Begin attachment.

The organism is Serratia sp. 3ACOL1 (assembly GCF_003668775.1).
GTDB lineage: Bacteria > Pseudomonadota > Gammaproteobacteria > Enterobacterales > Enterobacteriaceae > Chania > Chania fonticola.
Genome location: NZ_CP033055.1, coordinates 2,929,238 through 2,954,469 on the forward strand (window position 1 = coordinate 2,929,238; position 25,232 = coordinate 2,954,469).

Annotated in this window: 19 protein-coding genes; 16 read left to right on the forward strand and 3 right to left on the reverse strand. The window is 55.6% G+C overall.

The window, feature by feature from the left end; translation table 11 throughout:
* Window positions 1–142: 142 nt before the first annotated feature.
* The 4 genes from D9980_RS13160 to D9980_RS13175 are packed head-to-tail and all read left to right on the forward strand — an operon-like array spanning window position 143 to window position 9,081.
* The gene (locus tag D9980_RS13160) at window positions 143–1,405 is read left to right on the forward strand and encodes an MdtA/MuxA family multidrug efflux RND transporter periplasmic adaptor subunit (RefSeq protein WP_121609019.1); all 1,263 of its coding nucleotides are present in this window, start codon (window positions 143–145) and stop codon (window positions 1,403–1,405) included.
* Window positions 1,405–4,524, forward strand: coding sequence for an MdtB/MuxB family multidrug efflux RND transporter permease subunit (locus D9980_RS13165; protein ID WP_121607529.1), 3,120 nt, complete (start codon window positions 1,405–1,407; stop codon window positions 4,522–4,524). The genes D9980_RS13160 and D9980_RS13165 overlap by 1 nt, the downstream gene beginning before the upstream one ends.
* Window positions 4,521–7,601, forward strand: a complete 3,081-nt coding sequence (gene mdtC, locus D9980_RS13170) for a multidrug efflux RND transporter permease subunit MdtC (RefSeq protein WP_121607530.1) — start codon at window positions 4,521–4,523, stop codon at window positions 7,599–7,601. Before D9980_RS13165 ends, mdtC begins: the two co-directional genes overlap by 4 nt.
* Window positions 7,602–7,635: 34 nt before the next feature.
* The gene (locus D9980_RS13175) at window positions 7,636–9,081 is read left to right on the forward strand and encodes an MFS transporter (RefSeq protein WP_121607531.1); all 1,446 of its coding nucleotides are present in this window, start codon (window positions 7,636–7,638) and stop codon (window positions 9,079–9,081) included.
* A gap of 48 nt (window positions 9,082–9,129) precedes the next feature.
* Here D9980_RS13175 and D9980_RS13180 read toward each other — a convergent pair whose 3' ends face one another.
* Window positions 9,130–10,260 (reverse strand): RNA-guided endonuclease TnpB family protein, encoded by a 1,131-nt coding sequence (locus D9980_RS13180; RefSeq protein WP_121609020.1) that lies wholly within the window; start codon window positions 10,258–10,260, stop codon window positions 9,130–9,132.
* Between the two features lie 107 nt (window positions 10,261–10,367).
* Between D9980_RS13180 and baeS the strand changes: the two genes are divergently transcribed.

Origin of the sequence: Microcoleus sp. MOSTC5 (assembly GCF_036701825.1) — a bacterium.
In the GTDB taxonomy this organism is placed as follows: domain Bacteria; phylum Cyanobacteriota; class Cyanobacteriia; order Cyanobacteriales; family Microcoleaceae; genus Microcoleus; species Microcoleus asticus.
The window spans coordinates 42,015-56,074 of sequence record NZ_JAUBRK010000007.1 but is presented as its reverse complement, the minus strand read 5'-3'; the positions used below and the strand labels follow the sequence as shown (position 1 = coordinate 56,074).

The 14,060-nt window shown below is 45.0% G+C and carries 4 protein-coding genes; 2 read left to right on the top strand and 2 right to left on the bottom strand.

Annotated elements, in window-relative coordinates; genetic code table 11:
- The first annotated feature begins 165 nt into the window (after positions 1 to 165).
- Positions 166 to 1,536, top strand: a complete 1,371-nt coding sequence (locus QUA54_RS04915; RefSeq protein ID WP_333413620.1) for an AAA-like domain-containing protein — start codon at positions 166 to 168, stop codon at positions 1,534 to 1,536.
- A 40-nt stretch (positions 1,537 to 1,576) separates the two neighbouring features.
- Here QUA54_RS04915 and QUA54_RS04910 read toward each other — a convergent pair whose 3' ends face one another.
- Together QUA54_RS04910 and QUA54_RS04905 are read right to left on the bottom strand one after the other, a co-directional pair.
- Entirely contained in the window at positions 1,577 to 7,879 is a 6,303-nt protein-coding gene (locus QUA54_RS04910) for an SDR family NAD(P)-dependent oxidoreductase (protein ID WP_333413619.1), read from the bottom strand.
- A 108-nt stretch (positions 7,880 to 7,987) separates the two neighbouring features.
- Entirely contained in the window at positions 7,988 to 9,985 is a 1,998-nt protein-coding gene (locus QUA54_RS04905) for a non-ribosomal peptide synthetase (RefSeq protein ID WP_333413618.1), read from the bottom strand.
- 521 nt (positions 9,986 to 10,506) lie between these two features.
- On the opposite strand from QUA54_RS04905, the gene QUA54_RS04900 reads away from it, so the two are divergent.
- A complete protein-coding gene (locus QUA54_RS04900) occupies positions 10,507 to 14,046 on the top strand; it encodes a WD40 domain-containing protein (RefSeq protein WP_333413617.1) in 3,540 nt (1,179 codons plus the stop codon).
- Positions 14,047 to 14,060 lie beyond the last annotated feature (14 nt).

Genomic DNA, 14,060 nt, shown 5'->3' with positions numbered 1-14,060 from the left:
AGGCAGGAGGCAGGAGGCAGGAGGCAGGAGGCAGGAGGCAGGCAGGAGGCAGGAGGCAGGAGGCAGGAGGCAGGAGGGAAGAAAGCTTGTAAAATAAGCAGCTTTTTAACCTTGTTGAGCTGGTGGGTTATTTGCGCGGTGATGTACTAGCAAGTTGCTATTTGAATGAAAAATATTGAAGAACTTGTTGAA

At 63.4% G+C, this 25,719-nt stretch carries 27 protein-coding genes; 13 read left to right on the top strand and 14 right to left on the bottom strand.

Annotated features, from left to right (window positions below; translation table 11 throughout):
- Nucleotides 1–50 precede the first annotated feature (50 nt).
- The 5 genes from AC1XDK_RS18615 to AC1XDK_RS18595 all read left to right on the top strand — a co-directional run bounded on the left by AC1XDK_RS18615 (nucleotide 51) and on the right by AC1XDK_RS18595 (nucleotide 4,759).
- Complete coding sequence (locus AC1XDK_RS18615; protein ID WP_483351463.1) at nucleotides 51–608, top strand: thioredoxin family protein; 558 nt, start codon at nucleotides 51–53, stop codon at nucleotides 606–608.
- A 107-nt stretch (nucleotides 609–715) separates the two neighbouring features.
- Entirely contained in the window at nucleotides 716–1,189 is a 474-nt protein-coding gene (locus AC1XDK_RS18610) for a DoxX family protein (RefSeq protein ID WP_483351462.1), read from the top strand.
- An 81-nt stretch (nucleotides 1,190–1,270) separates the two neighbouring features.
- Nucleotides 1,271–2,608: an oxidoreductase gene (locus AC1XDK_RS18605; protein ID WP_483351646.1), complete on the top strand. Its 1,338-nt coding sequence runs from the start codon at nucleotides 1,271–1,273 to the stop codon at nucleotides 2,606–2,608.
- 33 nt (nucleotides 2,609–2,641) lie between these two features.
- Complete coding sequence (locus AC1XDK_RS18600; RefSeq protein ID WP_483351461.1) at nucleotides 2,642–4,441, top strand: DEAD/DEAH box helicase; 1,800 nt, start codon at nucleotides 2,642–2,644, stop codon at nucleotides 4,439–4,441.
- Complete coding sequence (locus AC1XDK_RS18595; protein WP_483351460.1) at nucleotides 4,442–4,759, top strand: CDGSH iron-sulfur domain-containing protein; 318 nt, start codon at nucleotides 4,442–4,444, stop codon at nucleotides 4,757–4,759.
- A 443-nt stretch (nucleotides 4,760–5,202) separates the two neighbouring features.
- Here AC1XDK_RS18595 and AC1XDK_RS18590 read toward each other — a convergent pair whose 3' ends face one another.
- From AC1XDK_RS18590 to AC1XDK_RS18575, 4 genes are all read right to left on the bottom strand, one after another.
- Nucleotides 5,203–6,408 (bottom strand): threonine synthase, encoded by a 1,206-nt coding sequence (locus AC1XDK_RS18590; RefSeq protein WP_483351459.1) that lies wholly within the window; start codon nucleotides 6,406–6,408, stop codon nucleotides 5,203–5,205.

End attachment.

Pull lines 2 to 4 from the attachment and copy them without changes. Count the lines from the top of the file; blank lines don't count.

GTDB lineage: Bacteria > Pseudomonadota > Gammaproteobacteria > Enterobacterales > Enterobacteriaceae > Chania > Chania fonticola.
Genome location: NZ_CP033055.1, coordinates 2,929,238 through 2,954,469 on the forward strand (window position 1 = coordinate 2,929,238; position 25,232 = coordinate 2,954,469).

Annotated in this window: 19 protein-coding genes; 16 read left to right on the forward strand and 3 right to left on the reverse strand. The window is 55.6% G+C overall.